To mark the 40th anniversary of the creation of departmental select committees, this special issue of Parliamentary Affairs draws together contibutions from House of Commons officials and leading academics on the past, present and future of one of the most significant reforms to the UK Parliament.
Articles available to read for free are marked with a star (☆).
- Departmental Select Committees: The Reform of the Century? – Philip Norton
Pre-history and development
- Reform and Consolidation: A New Perspective on Commons Select Committees 1960–1980 – Philip Aylett
- Select Committee Reform: Shifting the Balance and Pushing the Boundaries – Lucinda Maer
- The National Audit Office and the Select Committee System 1979–2019 – Henry Midgley
The actors and their roles
- A Means to an End and an End in Itself: Select Committee Membership, Parliamentary Roles and Parliamentary Careers, 1979–Present – Stephen McKay, Mark Goodwin, Stephen Holden Bates
- Performing Scrutiny along the Committee Corridor of the UK House of Commons – Marc Geddes
- (☆) Chairing UK Select Committees: Walking Between Friends and Foes (☆) [Open access] – Emma Crewe, Nicholas Sarra
- The Territorial Select Committees, 40 Years On – David Torrance, Adam Evans
- Select Committees: Understanding and Regulating the Emergence of the ‘Topical Inquiry’ – Craig Prescott
- Select Committees: Agents of Change – Adam Mellows-Facer, Chloe Challender, Paul Evans
- (☆) Select Committees and Brexit: Parliamentary Influence in a Divisive Policy Area (☆) [Open access] – Philip Lynch, Richard Whitaker
Involving the audience: participation and engagement
- Between Diversity, Representation and ‘Best Evidence’: Rethinking Select Committee Evidence-Gathering Practices – Danielle Beswick, Stephen Elstub
- How Public Engagement Became a Core Part of the House of Commons Select Committees – Aileen Walker, Naomi Jurczak, Catherine Bochel, Cristina Leston-Bandeira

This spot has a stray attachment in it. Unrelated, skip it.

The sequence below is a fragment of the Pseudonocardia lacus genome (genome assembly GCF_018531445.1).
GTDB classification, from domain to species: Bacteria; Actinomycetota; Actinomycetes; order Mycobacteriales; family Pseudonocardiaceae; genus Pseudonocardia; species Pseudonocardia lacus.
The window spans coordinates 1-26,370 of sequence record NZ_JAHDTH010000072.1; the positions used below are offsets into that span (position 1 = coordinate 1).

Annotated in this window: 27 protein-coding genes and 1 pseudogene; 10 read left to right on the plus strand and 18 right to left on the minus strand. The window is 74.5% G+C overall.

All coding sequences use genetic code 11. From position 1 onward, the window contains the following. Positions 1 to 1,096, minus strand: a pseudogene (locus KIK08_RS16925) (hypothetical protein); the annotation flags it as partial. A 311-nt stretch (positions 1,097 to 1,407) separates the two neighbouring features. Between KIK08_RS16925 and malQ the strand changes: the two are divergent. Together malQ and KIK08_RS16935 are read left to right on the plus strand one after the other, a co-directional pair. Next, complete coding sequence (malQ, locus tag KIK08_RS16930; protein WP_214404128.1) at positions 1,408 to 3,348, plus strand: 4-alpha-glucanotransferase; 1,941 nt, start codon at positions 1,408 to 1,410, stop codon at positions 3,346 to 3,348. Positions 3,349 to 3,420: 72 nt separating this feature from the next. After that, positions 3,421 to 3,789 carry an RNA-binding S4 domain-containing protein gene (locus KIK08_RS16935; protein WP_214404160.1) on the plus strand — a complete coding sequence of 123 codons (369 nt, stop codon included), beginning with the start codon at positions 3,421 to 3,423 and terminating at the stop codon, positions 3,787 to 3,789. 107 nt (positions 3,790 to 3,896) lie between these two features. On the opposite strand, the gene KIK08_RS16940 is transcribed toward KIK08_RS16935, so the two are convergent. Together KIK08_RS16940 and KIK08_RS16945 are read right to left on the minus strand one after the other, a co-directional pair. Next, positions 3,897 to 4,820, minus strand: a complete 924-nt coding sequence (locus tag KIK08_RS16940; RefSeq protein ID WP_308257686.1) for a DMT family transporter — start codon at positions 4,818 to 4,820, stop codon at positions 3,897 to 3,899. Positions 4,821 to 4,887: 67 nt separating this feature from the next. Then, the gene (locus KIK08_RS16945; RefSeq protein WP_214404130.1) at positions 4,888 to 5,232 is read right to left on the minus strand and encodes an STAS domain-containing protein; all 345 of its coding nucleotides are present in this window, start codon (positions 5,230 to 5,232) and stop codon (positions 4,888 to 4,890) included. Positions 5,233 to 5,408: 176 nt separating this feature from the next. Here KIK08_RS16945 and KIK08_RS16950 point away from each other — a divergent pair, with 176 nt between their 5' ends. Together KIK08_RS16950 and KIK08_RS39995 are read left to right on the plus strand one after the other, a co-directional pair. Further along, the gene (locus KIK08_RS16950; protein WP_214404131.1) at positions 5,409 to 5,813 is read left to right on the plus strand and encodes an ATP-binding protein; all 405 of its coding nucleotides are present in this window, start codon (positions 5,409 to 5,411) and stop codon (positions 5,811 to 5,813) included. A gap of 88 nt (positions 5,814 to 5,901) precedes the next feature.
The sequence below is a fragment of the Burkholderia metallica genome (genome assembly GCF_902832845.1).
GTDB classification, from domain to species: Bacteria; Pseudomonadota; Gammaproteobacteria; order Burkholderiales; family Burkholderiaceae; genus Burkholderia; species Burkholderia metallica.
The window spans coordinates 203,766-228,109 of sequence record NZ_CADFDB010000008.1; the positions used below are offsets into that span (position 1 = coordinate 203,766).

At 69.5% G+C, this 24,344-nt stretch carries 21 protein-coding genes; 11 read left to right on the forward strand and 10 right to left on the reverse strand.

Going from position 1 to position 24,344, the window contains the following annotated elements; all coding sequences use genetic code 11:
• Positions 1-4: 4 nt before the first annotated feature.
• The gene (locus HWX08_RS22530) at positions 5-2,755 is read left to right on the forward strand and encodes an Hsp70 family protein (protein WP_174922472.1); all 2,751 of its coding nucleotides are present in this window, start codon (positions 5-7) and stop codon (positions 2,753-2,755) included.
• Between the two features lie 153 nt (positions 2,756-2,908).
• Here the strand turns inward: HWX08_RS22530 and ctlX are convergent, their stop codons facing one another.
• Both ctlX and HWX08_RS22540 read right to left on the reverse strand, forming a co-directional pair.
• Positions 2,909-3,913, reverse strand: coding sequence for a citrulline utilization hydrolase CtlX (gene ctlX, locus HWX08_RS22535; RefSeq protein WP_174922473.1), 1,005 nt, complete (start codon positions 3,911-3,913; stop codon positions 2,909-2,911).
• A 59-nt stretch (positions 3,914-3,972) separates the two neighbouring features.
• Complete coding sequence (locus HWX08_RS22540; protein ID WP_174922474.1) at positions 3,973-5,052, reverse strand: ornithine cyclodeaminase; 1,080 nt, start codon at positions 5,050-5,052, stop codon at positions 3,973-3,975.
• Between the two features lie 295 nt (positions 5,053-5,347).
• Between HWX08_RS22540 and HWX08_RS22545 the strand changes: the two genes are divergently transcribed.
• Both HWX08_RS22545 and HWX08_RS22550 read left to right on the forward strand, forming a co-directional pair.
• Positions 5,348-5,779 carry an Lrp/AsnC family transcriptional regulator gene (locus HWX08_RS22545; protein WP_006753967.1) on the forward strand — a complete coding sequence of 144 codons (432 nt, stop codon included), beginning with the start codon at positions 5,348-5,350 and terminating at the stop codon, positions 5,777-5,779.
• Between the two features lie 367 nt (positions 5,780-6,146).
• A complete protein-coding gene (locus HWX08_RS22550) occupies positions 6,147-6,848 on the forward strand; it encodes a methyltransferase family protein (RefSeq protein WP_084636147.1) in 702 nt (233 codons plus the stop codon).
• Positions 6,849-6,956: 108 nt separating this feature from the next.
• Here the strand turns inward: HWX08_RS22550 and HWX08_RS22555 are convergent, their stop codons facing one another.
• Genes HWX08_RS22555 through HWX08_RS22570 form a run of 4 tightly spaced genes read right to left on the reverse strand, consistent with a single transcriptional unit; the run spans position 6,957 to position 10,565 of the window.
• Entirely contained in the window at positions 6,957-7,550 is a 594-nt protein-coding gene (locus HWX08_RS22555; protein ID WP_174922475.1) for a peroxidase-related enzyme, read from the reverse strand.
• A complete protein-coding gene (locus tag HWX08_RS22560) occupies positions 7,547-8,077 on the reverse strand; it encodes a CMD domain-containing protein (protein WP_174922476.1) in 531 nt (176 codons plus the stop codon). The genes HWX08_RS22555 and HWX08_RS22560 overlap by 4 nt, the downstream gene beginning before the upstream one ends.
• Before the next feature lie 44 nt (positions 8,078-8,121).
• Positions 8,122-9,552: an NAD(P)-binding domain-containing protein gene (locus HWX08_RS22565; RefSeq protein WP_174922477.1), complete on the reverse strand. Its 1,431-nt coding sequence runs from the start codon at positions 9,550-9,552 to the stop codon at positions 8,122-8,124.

Reviewing the performance of scrutiny
- Conclusion: So, What Is Good Scrutiny Good For? – Paul Evans
Practitioner: The 2019 University of Oxford Bingham Lecture
- Is the House of Commons Too Powerful? The 2019 Bingham Lecture in Constitutional Studies, University of Oxford – Philip Norton
Enjoy reading this? Please consider sharing it
Lord Frost’s appointment as Minister of State in the Cabinet Office to lead on UK-EU relations brings some welcome clarity about future government arrangements in this area. However, it also raises challenges for parliamentary scrutiny, above all with respect to his status as a Member of the House of Lords.
There was controversy on 9 February over whether the government had used procedural trickery to swerve a backbench rebellion in the House of Commons on a clause inserted in the Trade Bill by the House of Lords. Apparently, it was something to do with ‘packaging’. What does that mean, and was it true? The answer is all about ‘ping-pong’.
The contrasting post-Brexit fates of the two Houses’ EU-focused select committees have come about through processes in the Lords and the Commons that so far have differed markedly. This difference reflects the distinction between government control of business in the Commons, and the largely self-governing nature of the Lords.
Before Brexit, mechanisms for inter-parliamentary relations and scrutiny of inter-governmental relations in the UK were unsatisfactory. Post-Brexit, the need for reform has become urgent. There should be a formal inter-parliamentary body, drawn from all five of the UK’s legislative chambers, with responsibility for scrutiny of inter-governmental working.
The end of the transition period is likely to expose even more fully the scope of the policy-making that the government can carry out via Statutory Instruments, as it uses its new powers to develop post-Brexit law. However, there are few signs yet of a wish to reform delegated legislation scrutiny, on the part of government or the necessary coalition of MPs.
Parliament’s role around the end of the Brexit transition and conclusion of the EU future relationship treaty is a constitutional failure to properly scrutinise the executive and the law. As the UK moves to do things differently after 1 January, MPs must do more to ensure they can better discharge their responsibilities regarding the making of UK treaties.